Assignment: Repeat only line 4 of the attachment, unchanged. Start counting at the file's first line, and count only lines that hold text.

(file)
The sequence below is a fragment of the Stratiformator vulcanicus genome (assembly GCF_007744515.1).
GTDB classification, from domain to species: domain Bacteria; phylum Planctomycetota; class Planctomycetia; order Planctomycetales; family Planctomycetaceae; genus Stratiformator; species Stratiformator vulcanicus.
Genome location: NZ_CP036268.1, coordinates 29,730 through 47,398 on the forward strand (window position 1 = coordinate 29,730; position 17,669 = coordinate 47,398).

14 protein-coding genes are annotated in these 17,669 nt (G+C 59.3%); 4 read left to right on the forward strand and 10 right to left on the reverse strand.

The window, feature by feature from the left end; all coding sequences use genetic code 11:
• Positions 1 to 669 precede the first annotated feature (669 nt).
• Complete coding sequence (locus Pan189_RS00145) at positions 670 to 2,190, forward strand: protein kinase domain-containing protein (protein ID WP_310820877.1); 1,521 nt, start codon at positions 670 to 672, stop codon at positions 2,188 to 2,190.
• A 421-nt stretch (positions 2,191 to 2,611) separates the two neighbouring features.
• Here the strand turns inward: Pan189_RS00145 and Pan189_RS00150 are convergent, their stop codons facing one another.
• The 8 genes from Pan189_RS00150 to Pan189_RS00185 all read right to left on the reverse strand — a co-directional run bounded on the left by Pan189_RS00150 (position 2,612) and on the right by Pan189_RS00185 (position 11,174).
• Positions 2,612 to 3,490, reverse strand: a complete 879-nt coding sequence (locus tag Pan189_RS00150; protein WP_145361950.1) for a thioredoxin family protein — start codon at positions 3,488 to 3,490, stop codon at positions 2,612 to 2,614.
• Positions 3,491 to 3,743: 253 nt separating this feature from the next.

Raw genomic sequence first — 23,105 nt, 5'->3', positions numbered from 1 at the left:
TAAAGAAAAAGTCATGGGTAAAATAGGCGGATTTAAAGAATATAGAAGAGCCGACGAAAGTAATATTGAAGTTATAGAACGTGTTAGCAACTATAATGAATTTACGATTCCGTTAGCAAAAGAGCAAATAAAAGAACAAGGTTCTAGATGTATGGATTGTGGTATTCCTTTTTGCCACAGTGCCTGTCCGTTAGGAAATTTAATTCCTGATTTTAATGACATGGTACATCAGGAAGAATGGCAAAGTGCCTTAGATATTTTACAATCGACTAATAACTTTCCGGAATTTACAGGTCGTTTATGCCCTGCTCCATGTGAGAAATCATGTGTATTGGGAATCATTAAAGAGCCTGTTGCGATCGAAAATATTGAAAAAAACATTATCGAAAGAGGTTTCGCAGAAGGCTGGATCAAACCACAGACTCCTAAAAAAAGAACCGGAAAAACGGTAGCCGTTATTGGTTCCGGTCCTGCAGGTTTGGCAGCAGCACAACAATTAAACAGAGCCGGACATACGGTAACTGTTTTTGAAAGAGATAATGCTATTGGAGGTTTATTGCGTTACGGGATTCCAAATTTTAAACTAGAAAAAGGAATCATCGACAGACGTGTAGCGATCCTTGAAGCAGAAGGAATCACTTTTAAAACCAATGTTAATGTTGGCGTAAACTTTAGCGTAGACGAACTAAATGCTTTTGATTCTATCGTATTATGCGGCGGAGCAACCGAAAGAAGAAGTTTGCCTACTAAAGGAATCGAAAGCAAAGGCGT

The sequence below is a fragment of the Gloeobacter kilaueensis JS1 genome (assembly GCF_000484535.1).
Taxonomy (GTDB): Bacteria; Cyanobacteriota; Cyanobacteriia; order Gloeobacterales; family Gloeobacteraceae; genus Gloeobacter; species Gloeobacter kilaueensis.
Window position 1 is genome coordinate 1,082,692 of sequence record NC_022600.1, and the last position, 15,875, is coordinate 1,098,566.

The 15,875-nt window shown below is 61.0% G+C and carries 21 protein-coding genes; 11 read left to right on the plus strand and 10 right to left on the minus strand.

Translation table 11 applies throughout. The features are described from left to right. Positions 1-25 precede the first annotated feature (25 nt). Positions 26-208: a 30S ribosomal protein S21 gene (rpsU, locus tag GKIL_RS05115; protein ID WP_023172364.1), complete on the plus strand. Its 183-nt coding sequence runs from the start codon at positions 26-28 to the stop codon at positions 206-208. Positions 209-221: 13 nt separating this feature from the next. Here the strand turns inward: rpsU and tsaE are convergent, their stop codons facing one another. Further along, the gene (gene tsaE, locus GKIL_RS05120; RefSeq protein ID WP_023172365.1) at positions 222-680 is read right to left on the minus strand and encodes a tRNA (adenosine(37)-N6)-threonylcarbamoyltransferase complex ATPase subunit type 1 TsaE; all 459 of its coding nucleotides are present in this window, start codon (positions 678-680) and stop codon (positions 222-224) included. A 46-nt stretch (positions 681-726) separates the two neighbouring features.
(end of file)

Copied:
14 protein-coding genes are annotated in these 17,669 nt (G+C 59.3%); 4 read left to right on the forward strand and 10 right to left on the reverse strand.